Throat singing

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Throat singing refers to several vocal practices found in different cultures around the world. [1] [2] [3] [4] The most distinctive feature of such vocal practices is to be associated to some type of guttural voice, that contrasts with the most common types of voices employed in singing, which are usually represented by chest (modal) and head (light, or falsetto) registers. Also, throat singing is often described as producing the sensation of more than one pitch at a time, i.e., the listener perceives two or more distinct musical notes, while the singer is producing a single vocalization.


Throat singing, therefore, consists of a wide range of singing techniques that originally belong to particular cultures and seem to share some sounding characteristics that make them especially noticeable by other cultures and users of mainstream singing styles. [5] [6] [7] [8] [9] The term originates from the translation of the Tuvan/Mongolian word Xhöömei/Xhöömi, that literally means throat, guttural. [10] Ethnic groups from Russia, Mongolia, Japan, South Africa, Canada, Italy, China and India, among others, accept and normally employ the term throat singing to describe their special way of producing voice and song.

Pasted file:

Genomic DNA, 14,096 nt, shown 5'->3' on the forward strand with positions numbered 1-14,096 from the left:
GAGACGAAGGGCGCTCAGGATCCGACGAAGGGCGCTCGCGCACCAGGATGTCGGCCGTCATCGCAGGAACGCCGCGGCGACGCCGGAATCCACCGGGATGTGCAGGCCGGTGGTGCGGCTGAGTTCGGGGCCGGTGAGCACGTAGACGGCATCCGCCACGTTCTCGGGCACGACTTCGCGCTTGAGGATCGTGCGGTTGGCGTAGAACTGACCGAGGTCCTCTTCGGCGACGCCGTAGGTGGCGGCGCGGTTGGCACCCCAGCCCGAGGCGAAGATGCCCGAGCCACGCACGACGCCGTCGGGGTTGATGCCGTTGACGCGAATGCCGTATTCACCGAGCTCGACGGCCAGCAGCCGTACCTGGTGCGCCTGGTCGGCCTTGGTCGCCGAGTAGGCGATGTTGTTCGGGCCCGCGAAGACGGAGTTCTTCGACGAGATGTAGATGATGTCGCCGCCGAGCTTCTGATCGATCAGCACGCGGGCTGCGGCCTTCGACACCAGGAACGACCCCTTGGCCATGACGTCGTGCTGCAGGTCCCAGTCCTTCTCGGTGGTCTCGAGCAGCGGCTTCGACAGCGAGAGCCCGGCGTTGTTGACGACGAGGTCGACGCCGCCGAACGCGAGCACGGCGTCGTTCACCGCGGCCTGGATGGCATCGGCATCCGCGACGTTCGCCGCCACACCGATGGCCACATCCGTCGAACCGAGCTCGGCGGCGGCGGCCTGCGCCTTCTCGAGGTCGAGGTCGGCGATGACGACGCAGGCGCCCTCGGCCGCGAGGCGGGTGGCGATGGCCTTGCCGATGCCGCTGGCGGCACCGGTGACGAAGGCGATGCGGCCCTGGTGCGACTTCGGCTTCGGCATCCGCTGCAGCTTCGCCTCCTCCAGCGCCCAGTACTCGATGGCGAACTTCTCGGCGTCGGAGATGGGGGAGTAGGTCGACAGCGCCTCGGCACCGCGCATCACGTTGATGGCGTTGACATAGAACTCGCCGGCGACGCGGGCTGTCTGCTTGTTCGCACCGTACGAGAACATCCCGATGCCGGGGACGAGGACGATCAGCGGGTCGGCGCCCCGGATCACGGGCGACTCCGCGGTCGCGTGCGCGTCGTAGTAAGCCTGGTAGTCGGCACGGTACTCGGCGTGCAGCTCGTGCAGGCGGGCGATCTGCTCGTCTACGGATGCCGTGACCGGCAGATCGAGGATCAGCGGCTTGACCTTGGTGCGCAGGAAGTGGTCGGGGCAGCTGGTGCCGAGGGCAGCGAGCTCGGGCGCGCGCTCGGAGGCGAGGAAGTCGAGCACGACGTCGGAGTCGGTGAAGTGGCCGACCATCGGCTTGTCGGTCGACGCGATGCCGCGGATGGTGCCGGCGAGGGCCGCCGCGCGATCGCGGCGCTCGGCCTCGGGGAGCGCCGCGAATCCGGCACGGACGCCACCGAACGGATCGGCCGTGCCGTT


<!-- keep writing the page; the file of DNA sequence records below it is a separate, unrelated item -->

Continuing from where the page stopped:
The term throat singing is obviously not precise, because any singing technique involves the sound generation in the "throat", i.e., the voice produced at the level of the larynx, which includes the vocal folds and other structures. [7] [11] [12] [9] Therefore it would be, in principle, admissible to refer to classical operatic singing or pop singing as "throat singing" for instance. However, the term throat is not adopted by the official terminology of anatomy (Terminologia Anatomica) and is not technically associated with most of the singing techniques. Many authors, performers, coaches and listeners associate throat singing with overtone singing. Throat singing and overtone singing are certainly not synonyms, contrary to what is inaccurately indicated by many dictionaries (e.g. , in the definition by Britannica) but, in some cases, both aspects may be clearly present, such as in the khargyraa technique from Tuva, with a very deep, tense voice, and rich overtone enhancements and embellishments.